Film In Review: Captain Marvel
Ever wonder how Nick Fury lost his eye, or what Phil Coulson’s first rodeo was, or how awesome a female-led MCU (Marvel Cinematic Universe) film is? Well, look no further than ‘Captain Marvel’, the feminist answer to ‘Wonder Woman’; proving that you don’t need to wear skimpy outfits and need the man you love to die before you can save the day.
Before I even begin to talk about the film, I have to mention the opening credit. Many MCU films have opened with the Marvel logo containing images of the heroes from their various movies, something watchers of the films are well used to by now. However, ‘Captain Marvel’ opens with the Marvel logo containing images of Stan Lee in his many Marvel cameo roles; it then fades to black and the words ‘Thank you Stan’ appear onscreen.
In the screening that I went to the audience burst into applause, every one of us appreciating the legend that created the comics that allowed these films to be possible. It was a fitting and beautiful tribute, one that heightened emotions before the film had even begun. ‘Captain Marvel’ is the penultimate film in which we will see a cameo by Stan Lee, ‘Avengers: Endgame’ being the last, having filmed both cameos before his death. It’ll be interesting to see what tribute can be expected from the cinematic event of the year. In ‘Captain Marvel’, Stan Lee appears on a train reading a script, as the hero herself hunts an enemy. She stops to look at him and smiles. It is a lovely moment in the film and an acknowledgement of what everyone else in the audience is feeling when they see him appear onscreen.
With regards to the film itself, Vers (Brie Larson) is introduced as a member of the Kree (‘noble warrior heroes’), a race who are at war with the Skrulls, a race of shape-shifters. Immediately, it is obvious that Vers does not ‘fit in’ with the rest of the Kree, looking very much human when the rest have either blue skin or vivid eyes. If you are wondering if Kree sounds familiar, that’s because we met a Kree fanatic in ‘Guardians of the Galaxy Vol. 1’ in the form of Ronan the Accuser (Lee Pace). In fact, Ronan is not the only familiar face that appears in this film. Along with Ronan, are a rather young looking Fury (Samuel L. Jackson) and Coulson (Clark Gregg), whose wrinkles disappeared thanks to special effects, as well as Korath the Pursuer (Djimon Hounsou), also from Guardians.
The film opens in Hala, the Kree homeland, where Vers is being trained by Yon-Rogg (Jude Law) to control her power. After a mission goes wrong Vers ends up on planet C-53, that’s Earth to us mere mortals and tries to piece together her shattered memory. Vers cannot remember anything of her life before arriving at Hala, except for the occasional flash of images that make no sense to her.
Since the MCU began in 2008, we have had to wait until now for them to release their first female-led hero movie. It was a long time coming, but Marvel’s 2019 season started with a bang. Captain Marvel is humorous, sassy, and feminist. Yes, the heroine may be flawed; yes she suffers memory loss and struggles to find herself, but she fights for herself and for those she cares about, and she fights to show that she does not have to prove herself to anyone. Vers doesn’t have to fight a certain way to prove herself worthy to others, she doesn’t have to smile just because a man tells her to; Captain Marvel is nothing but herself.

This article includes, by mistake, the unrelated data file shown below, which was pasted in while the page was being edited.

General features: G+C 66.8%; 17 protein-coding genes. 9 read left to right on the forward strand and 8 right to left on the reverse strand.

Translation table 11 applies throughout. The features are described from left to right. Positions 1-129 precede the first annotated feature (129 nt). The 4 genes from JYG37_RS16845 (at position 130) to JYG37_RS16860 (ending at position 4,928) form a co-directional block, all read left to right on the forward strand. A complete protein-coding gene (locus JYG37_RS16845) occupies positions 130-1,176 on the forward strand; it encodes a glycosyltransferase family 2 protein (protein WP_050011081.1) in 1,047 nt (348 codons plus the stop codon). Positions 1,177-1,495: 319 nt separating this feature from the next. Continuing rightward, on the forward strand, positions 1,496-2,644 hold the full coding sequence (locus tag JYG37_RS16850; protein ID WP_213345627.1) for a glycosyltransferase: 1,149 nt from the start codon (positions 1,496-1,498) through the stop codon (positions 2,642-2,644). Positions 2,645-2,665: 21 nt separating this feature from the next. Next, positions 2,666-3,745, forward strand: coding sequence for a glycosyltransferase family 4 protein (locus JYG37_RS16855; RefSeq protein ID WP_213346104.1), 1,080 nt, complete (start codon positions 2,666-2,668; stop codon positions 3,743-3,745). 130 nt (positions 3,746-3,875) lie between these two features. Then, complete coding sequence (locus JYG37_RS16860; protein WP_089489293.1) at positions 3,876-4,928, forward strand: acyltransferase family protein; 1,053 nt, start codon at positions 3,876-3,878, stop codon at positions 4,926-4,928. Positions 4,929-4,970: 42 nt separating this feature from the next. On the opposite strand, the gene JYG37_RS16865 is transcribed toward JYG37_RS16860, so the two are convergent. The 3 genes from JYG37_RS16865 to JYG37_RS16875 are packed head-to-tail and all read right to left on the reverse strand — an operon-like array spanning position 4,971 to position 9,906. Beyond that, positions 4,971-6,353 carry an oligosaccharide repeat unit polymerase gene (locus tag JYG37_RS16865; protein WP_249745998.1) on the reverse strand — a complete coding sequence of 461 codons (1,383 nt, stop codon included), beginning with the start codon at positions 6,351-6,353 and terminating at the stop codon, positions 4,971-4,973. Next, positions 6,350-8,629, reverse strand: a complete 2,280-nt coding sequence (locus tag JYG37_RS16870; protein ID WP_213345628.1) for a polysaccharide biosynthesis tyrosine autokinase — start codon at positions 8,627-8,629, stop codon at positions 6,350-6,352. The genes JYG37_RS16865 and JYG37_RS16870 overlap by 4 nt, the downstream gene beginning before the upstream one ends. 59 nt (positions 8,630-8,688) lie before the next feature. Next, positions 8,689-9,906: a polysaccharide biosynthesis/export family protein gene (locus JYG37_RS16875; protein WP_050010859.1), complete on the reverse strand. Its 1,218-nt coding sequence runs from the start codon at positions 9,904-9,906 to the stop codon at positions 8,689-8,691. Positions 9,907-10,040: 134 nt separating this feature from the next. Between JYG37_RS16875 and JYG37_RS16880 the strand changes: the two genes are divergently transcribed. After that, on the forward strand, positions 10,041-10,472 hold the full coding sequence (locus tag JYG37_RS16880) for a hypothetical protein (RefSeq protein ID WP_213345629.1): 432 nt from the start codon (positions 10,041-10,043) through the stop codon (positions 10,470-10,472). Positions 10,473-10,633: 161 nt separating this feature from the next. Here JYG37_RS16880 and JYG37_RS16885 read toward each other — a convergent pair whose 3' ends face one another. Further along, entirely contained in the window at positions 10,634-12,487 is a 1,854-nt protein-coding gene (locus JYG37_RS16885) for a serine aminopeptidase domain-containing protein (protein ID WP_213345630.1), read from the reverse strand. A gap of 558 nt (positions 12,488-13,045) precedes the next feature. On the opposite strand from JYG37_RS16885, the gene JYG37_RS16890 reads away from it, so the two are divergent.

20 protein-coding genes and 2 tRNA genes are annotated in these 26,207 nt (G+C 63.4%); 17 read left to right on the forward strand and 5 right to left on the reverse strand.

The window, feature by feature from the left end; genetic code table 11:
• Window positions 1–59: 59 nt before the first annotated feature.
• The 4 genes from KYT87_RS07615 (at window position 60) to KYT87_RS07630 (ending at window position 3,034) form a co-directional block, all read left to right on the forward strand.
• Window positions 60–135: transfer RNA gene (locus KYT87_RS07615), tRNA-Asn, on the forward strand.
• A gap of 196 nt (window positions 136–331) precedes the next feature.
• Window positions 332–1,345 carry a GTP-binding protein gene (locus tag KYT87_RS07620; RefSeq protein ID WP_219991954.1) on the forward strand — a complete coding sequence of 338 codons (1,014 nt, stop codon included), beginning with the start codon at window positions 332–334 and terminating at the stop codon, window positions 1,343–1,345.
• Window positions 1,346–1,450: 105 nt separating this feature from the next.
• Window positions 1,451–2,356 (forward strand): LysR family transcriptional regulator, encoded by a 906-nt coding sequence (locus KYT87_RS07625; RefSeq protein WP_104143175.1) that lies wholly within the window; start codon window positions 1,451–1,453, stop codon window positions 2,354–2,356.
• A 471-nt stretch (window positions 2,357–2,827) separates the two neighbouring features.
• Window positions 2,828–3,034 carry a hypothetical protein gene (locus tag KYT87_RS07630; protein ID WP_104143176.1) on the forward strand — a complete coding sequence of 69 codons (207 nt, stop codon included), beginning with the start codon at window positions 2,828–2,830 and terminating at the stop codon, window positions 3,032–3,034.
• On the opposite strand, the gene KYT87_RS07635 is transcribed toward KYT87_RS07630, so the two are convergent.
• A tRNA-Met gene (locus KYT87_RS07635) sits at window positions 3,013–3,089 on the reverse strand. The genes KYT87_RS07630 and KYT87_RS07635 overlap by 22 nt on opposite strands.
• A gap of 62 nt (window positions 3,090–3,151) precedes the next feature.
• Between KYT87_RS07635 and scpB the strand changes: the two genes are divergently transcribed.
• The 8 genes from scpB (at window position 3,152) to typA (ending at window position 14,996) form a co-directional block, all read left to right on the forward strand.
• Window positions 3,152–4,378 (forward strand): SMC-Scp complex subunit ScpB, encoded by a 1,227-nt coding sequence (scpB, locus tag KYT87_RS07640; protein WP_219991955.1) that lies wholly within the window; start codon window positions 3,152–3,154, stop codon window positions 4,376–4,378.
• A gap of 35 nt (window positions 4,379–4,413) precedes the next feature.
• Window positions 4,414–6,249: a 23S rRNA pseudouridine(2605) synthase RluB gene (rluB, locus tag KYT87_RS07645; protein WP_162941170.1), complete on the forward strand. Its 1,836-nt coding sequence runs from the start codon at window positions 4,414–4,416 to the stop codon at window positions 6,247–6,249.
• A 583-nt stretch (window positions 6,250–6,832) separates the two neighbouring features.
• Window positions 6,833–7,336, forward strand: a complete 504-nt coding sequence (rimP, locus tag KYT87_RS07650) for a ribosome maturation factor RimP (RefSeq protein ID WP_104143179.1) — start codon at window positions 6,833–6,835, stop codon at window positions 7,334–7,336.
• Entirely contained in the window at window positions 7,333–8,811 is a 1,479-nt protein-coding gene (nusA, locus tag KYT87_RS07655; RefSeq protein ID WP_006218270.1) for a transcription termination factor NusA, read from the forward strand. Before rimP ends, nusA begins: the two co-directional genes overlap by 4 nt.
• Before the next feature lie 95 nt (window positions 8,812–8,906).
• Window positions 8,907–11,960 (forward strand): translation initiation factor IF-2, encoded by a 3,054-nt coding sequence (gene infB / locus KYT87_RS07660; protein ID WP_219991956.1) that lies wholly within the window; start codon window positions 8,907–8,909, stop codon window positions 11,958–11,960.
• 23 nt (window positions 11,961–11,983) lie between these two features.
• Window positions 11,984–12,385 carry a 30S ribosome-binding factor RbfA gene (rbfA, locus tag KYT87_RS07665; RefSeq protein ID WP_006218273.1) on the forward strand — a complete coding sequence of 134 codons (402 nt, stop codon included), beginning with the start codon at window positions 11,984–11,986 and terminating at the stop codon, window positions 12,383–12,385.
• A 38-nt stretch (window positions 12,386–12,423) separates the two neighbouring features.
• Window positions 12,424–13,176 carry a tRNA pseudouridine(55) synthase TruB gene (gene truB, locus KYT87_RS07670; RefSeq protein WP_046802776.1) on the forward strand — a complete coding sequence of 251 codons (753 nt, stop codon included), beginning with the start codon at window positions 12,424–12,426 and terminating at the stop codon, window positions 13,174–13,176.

There are some amazing scenes that highlight the strength of this woman; one sequence shows Vers (or Carol Danvers as she was known before her memory loss) stand up every time she fell down in her life: as a child, in her past life (pre-memory loss), and in her present. It is one of the most powerful moments in the film that I believe would resonate with anyone who has had to fight for the right to just be themselves.
The film itself is set in 1995, and the soundtrack which is used reflects the 90s vibe throughout. It adds nostalgia to the story that has a particular resonance with us 90s kids who grew up listening to TLC and No Doubt and remember only too well the old movie rental stores. The music is used to great effect, especially No Doubt’s ‘I’m Just a Girl’ which is played while Captain Marvel kicks butt.
There are some great funny moments throughout, most notably of Nick Fury and his uncharacteristic adoration of…a cat. Goose is a rather silent player in the film, but steals many of the scenes he is in; so much so that Marvel granted him his own poster. Ben Mendelsohn is also an amazing addition to the cast and is completely hilarious in his role as Skrull leader Talos. And the main woman herself, Brie Larson, portrays a heroine that is strong, powerful, and self-accepting, despite her vulnerabilities and fears; unlocking her strength when she finally realises her true self.
Having waited so long for a female to lead her own film in the MCU, ‘Captain Marvel’, thankfully, was worth the wait; putting forward a message of empowerment. Captain Marvel will now join the Avengers and the other strong women represented in that team in Endgame. Here’s to more strong, empowered female role models that women of all ages can be proud to look up to.
By Shauna Fox – Film Writer